When Europe discovered the wealth of fresh codfish in the Grand Banks to the southeast of Newfoundland, the Basques, English, French, Spanish, and Portuguese that were fishing there found that they had need of a safe harbour nearby to salt the cod to preserve it for the long journey home. (That didn't save them from having to find a way to make salt cod palatable...but I digress.)
There is a sheltered harbour on the eastern tip of the Avalon peninsula which fit the bill. The entrance to the harbour was a narrow gap between two hills, but once past "The Narrows" the harbour opens up the the west. This is where the city of St. John's stands today.
St. John's has been under the control of the English, French, Basques and even once by the Dutch. Reminants of Fort Townsend and Fort William can be seen today as well as Fort Amherst. It's safe harbour was in heavy use during both world wars, as is seen in the gun emplacements at Cape Spear, and Fort Amherst, as well as at Chain Rock, the attachment point of a net to keep U boats out of the harbour. The Americans established Fort Pepperrell, now known as Pleasantville (I shit thee not) in the city but it was closed in the 60's.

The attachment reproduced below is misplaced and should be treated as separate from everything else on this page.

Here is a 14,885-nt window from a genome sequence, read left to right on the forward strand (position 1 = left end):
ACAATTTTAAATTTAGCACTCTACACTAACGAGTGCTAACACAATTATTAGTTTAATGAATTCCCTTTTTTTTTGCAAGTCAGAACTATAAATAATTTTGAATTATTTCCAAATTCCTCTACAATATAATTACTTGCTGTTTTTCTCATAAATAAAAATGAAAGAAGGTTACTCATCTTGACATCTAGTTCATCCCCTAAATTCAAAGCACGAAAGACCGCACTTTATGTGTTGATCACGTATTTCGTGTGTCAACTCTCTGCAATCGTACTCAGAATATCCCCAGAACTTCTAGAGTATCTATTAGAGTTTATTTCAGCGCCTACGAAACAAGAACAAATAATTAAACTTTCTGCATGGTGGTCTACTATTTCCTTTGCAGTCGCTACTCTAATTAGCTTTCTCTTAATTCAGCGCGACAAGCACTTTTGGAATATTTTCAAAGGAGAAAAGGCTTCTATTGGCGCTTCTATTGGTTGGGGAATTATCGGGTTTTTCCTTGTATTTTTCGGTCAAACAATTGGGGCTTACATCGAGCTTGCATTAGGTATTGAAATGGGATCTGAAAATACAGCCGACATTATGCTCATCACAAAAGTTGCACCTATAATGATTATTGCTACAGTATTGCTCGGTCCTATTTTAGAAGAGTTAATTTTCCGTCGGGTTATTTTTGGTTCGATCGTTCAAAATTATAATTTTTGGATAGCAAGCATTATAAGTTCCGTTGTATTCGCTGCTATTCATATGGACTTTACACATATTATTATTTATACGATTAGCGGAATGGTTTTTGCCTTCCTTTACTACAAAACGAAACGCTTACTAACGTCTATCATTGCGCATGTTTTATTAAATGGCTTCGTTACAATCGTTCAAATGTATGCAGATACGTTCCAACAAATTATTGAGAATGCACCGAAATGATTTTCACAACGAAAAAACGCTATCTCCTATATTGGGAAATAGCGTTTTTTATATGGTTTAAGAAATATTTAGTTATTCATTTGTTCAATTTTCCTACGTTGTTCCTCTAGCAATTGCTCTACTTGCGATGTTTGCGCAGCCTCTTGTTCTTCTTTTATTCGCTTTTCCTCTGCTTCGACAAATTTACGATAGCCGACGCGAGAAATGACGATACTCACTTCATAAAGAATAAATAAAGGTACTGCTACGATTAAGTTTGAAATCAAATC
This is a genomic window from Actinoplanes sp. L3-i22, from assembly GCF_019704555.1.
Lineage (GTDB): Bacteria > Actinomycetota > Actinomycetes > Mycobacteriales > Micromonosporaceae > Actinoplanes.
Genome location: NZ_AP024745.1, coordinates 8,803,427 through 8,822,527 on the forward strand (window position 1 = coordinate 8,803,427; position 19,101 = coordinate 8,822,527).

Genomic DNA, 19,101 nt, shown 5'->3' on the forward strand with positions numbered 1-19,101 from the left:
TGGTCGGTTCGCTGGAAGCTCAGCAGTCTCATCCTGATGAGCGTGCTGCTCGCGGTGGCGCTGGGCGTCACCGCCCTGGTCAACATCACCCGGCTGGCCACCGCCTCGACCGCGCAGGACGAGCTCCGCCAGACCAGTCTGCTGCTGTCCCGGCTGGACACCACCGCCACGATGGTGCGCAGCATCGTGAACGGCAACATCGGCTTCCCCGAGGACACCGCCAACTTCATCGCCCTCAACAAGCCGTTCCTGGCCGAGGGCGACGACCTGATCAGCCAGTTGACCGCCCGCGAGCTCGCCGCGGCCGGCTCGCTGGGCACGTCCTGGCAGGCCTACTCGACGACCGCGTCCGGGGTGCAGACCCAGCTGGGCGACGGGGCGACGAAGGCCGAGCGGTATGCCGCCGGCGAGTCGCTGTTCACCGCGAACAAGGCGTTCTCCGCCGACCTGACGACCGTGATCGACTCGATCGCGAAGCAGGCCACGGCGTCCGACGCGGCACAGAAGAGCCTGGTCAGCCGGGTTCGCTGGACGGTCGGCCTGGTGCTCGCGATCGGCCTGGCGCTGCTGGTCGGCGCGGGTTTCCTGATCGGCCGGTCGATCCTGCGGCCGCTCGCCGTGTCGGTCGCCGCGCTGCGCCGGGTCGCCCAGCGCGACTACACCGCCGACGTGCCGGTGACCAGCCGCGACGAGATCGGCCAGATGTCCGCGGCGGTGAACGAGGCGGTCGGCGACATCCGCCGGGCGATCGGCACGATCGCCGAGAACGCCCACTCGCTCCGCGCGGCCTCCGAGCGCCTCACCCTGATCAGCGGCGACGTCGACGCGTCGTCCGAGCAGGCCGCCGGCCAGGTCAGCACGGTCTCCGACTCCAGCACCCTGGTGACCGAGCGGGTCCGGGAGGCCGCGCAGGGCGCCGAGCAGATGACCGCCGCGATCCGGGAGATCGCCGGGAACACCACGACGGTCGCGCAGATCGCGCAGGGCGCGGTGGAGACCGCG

Some of the sights to see in and around St. John's:
- Cabot Tower: Built in 1897 to commemorate the 400th anniversary of the discovery of Newfoundland by John Cabot and Queen Victoria's Diamond Jubilee on top of Signal Hill. Also the site of the first trans-Atlantic wireless signal, recieved by Guglielmo Marconi in 1901.
- Cape Spear: The oldest surviving lighthouse in Newfoundland on the easternmost point of North America. There are actually two lighthouses there; the modern active one and the historical one. A great place to go whale-watching if it's not foggy.
- The Colonial Building: The House of Assembly for the Newfoundland Legislature from 1850 until 1959. Now houses the provincial archives.
- Water Street: The oldest commercial street in North America, in the heart of downtown St. John's.
- George Street: The self-proclaimed party capital of the world. A street in downtown which contains nothing but bars. Try to survive a pub crawl here! There is a George Street Festival each year where the street is closed off, but one ticket gets you into all the bars, there are live performances on the stage outside. Essentially the street becomes one big bar. Not to be missed.